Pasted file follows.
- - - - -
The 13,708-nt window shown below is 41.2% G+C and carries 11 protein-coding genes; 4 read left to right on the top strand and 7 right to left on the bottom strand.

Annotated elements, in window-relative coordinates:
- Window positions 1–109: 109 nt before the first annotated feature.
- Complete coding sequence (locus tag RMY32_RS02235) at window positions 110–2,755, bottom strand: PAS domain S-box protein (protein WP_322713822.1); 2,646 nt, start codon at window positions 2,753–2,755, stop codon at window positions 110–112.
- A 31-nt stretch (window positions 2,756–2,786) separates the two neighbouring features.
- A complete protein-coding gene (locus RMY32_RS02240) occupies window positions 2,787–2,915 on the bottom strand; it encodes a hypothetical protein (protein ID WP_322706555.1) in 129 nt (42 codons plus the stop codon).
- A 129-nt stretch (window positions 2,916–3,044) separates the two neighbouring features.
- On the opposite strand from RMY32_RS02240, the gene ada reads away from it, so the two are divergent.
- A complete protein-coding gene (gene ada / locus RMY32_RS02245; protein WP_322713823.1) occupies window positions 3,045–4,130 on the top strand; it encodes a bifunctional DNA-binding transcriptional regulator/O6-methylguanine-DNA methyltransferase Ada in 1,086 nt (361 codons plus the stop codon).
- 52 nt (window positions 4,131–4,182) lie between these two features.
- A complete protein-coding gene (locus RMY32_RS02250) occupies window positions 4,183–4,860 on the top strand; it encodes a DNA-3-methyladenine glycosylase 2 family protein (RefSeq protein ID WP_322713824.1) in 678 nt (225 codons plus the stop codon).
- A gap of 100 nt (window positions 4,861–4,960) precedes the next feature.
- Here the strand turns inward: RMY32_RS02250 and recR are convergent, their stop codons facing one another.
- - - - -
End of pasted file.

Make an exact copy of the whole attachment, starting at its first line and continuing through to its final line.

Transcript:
The 13,708-nt window shown below is 41.2% G+C and carries 11 protein-coding genes; 4 read left to right on the top strand and 7 right to left on the bottom strand.

Annotated elements, in window-relative coordinates:
- Window positions 1–109: 109 nt before the first annotated feature.
- Complete coding sequence (locus tag RMY32_RS02235) at window positions 110–2,755, bottom strand: PAS domain S-box protein (protein WP_322713822.1); 2,646 nt, start codon at window positions 2,753–2,755, stop codon at window positions 110–112.
- A 31-nt stretch (window positions 2,756–2,786) separates the two neighbouring features.
- A complete protein-coding gene (locus RMY32_RS02240) occupies window positions 2,787–2,915 on the bottom strand; it encodes a hypothetical protein (protein ID WP_322706555.1) in 129 nt (42 codons plus the stop codon).
- A 129-nt stretch (window positions 2,916–3,044) separates the two neighbouring features.
- On the opposite strand from RMY32_RS02240, the gene ada reads away from it, so the two are divergent.
- A complete protein-coding gene (gene ada / locus RMY32_RS02245; protein WP_322713823.1) occupies window positions 3,045–4,130 on the top strand; it encodes a bifunctional DNA-binding transcriptional regulator/O6-methylguanine-DNA methyltransferase Ada in 1,086 nt (361 codons plus the stop codon).
- 52 nt (window positions 4,131–4,182) lie between these two features.
- A complete protein-coding gene (locus RMY32_RS02250) occupies window positions 4,183–4,860 on the top strand; it encodes a DNA-3-methyladenine glycosylase 2 family protein (RefSeq protein ID WP_322713824.1) in 678 nt (225 codons plus the stop codon).
- A gap of 100 nt (window positions 4,861–4,960) precedes the next feature.
- Here the strand turns inward: RMY32_RS02250 and recR are convergent, their stop codons facing one another.